I attended the same school from kindergarten through college. Since the elementary school and high school were located on the college campus I worked my way around the circle until I was handed the final diploma one hot August morning.
We were called lifers. In fact I was grown before I realized not everyone was educated that way.
Here’s another group of lifers. Tenants for life. Don’t you just love them?
Of course we all want the older more mature ones. They make great renters. But here’s the thing. Some of them think we’re crazy.
Does that make us a little uncomfortable? Do we really care?
I was a lifer because I didn’t have a choice. My parents invested quite a bit in my education and told me to get up everyday and go to school- the school. "It was my job", as they described it.
And yes, there are some lifer tenants who can’t buy a house to live in. Economics have dictated they don’t have a choice. I’m not referring to them although I think many of them probably could swing it in the Land of Opportunity.
But there is another group made up of fussy malcontents who are so busy complaining about the markets that they never invest. Want to meet some? Go back to some of the old forum posts, such as the Wall Street Journal’s, and read what was talked about several years ago.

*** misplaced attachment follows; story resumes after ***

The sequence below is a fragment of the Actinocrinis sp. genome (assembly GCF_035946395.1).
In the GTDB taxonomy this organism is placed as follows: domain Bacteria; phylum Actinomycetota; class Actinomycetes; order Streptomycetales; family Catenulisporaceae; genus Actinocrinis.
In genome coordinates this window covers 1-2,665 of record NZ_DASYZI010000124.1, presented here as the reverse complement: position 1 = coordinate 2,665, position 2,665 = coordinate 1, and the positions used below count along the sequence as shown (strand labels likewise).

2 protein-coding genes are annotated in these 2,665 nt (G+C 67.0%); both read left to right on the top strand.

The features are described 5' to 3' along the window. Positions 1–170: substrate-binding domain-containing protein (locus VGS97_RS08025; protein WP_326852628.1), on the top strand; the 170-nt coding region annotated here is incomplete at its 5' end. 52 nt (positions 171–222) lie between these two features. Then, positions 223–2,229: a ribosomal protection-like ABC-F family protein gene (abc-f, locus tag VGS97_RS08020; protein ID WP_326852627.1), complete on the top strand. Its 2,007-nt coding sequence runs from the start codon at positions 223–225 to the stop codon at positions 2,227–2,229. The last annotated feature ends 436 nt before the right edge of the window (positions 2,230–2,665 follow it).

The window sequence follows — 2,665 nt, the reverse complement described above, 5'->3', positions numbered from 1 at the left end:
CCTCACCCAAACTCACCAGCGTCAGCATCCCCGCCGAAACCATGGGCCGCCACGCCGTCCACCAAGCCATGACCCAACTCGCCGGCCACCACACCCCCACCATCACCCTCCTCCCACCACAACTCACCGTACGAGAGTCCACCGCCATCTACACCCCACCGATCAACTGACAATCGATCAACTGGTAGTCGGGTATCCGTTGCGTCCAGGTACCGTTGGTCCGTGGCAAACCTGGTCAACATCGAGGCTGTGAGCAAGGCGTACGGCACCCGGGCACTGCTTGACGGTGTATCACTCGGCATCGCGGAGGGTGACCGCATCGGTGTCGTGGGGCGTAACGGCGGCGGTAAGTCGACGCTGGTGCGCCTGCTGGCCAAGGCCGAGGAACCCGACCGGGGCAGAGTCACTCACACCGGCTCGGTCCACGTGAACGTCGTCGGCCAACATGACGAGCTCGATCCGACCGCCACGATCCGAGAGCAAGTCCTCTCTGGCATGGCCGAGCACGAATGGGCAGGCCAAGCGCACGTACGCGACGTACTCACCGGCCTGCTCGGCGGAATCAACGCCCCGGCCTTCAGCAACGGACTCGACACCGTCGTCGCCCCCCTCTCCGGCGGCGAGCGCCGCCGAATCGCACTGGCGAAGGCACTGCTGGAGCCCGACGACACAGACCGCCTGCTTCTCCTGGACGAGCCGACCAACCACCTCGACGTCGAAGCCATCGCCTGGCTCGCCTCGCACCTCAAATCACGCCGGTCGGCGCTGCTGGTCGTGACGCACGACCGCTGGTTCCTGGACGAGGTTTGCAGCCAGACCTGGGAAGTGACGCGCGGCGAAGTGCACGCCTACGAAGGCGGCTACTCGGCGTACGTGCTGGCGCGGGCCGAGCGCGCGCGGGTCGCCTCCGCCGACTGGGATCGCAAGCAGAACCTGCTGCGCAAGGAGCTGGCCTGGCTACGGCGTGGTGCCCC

How’s this for brilliant thinking? “Houses are overpriced. I’m going to buy a BMW and travel instead.”
That lifer tenant thought prices were too high way back in 2002. I wonder what his BMW is worth today.
And how do you cash in on a vacation you’ve already taken? Do you imagine he could be complaining about high rents right about now?
Here’s my point. Lifer tenants think differently. We believe in investing in appreciation. They invest in depreciation. It’s that simple.
Next time we find ourselves getting a little discouraged, let’s remember what it’s all about. We’re in this as lifer real estate investors because our real estate investing, whether buy and hold or flipping, is a way of life. Let’s save our complaining for something really irritating like the long lines at bank drive-throughs.